5. Am I wrong or is every other leader on the opposite side of Margaret Chin? Why is she so out of step? Can't she see that this makes her look soooo bought out? so so sad.

  6. Thanks to the Villager and its editor for providing a forum for downtown residents. One can only hope that Margaret Chin and her staff and advisors will be reading the Villager's coverage of her positions and statements.

  7. The following statement is incorrect:
    (The Time Landscape is the long, fenced-in plot south of the LaGuardia Corner Gardens, and is intended to represent Manhattan’s pre-Colonial foliage in its natural state. However, N.Y.U. has never expressed any interest in using the Time Landscape for its development plans.)"
    NYU's early plans showed retail stores in the Time Landscape section of Laguardia Place and around the corner behind 505 Laguardia Place. We objected to those plans.

    Mrs. Chin's support of NYU's 2031 plans was a betrayal of our trust. She continually told us that she would "never" allow NYU to take of public lands. She lied to us. And now, her continued defense of NYU's 2031 plan; despite CB2's rejection of the plan and the continued opposition of neighborhood residents and NYUFASP, illustrates her lack of interest in what our community needs. She represents NYU and not her constituents.

    We appreciate Councilman Johnson and Borough President Brewer's support.

    Sylvia Rackow, chair
    The Committee to Preserve Our Neighborhood

    • And it a true measure of how much political support there is for overturning this plan, Chin was handily reelected.

      What does that tell you?

      • Obviously, that Chin is the Corrupt Representative of areas which include corrupt Greedheads like her, and that she is as much of a corrupt, mendacious Greedhead as those on the real-estate-honcho NYU Board of Trustees. Her district includes the Financial District, City Hall, and the site of the World Trade Center, didn't you know?

        • And that's exactly the point. Outside of a small cadre of NIMBYs in the central Village, anyone who cares about the NYU development plan (and the vast majority don't), support it, because the see the advantages to the city as a whole. The fact that Chin got reelected shows that, even in her district, which includes the Village, not enough people care about it to vote her out.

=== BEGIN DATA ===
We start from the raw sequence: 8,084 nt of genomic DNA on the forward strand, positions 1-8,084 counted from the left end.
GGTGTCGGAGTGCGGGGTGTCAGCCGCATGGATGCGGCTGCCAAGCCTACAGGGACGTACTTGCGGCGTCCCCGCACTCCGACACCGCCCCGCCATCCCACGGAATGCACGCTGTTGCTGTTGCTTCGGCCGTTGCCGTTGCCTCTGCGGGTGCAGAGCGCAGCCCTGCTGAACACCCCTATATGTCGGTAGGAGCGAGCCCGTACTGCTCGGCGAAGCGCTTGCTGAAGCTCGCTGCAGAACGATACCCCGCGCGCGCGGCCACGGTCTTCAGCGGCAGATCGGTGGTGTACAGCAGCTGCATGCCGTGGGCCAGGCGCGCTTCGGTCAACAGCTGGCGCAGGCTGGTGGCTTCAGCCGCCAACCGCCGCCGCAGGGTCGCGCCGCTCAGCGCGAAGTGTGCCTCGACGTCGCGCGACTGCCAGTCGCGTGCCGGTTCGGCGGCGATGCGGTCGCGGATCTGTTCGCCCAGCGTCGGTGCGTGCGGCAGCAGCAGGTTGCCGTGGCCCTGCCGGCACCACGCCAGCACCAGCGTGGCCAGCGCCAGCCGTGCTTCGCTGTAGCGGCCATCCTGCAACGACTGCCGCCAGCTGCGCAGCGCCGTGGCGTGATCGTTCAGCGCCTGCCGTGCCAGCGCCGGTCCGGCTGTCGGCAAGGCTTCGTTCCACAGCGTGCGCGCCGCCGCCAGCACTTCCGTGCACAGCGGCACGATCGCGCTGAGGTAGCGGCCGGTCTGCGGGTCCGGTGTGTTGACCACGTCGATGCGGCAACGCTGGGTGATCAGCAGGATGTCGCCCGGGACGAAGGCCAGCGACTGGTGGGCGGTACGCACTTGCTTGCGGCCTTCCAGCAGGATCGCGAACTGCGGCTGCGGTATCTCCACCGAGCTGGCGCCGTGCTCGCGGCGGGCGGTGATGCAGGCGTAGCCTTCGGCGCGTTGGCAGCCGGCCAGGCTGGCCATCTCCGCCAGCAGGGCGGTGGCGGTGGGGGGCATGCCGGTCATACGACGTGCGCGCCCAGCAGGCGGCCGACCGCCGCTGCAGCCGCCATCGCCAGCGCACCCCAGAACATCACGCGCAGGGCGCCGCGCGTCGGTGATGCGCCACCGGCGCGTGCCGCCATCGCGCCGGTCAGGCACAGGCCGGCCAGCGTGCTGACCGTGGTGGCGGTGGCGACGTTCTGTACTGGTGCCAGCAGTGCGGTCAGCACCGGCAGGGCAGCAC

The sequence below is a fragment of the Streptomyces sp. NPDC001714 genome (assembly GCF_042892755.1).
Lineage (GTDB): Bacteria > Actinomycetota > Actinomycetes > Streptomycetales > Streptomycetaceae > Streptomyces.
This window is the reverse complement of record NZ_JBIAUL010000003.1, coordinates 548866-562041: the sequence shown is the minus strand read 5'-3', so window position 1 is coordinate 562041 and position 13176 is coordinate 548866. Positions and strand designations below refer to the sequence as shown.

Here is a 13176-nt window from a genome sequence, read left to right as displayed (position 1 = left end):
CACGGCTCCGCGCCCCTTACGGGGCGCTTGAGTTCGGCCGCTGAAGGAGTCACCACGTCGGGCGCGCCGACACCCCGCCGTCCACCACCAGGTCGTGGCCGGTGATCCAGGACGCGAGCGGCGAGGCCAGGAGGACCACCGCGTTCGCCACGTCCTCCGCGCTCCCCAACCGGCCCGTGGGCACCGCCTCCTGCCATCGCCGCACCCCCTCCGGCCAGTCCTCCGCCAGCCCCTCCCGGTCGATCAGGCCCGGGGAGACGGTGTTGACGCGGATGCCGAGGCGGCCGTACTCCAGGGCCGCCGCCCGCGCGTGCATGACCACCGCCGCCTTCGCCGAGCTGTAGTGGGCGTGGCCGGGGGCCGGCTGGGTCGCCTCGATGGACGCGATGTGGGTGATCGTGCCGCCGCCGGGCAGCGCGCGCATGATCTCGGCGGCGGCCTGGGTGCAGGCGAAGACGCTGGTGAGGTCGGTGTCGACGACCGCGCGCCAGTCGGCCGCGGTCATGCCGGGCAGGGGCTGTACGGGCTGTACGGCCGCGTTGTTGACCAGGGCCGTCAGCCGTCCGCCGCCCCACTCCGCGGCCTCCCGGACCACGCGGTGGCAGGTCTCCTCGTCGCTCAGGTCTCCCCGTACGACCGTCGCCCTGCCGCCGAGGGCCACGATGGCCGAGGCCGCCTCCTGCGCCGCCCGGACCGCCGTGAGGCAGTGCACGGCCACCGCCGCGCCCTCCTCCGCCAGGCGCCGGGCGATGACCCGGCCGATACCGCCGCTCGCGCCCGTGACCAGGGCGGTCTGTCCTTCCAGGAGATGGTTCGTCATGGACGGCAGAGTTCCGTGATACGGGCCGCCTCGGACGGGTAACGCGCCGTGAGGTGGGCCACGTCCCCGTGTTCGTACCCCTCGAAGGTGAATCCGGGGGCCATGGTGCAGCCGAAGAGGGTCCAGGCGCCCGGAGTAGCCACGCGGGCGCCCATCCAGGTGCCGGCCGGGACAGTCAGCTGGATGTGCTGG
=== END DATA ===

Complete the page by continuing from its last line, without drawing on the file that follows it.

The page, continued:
• BBMW, I think you've mistaken the Villager for a site advertising commercial real estate in Vegas. Who knows, maybe there your nonsense might even be mistaken for wisdom.

            Sorry to break it to you, but you're the only NIMBY repeatedly polluting the comments section here. NIMBY as in: "Never anything Important or Meaningful to say — a Bloviating Yacker."

          • In the end. NYU will build it's new buildings, and you'll just get to be bitter. But I'm sure you enjoy that.

  8. Chin is ignorant trash. And I happily (but respectfully) told her that to her face when she was in my building (505 LaGuardia Place) going door to door and trolling for votes last fall. I never heard so many doors slam! I credit her for listening to me and trying to make her case, but am amazed at her breathtaking level of stupidity and lack of interest in saving anything other than her own ass. I hope NYU is greasing her plenty, because other than Sexton, a better shill for NYU's destructive, misguided, inappropriate and asinine project can't likely be found. Her recent opponent Jenifer Rajkumar will not immediately be confused with a qualified elected official (irony noted), but how Chin can win any election is a sad indictment on the rest of us.

  9. Don't feed the troll.

    Even a nitwit would know that Chin lost in the 66th AD – the area west of Lafayette St to the Hudson, where NYU is located.

    Chin won only because of a racist gerrymandered district in the East Side's 65th AD that her and her ex-commie allies at AAFE pushed lib-tards like Dinkens, lobbyist Bill Lynch, Mark Green and Ruth Messinger to approve back in 1991. That part of the council district is 2-1 Chinese, who vote with a racial bias. Many of them hate her as much as we do, but ethnic politics trumps common sense. Sad but ture.

    Folks, BBMW is a troll. Ignore him. Don't even 'vote' on his comments . Soon this loser will move on and infest some other blog with his misinformed comments.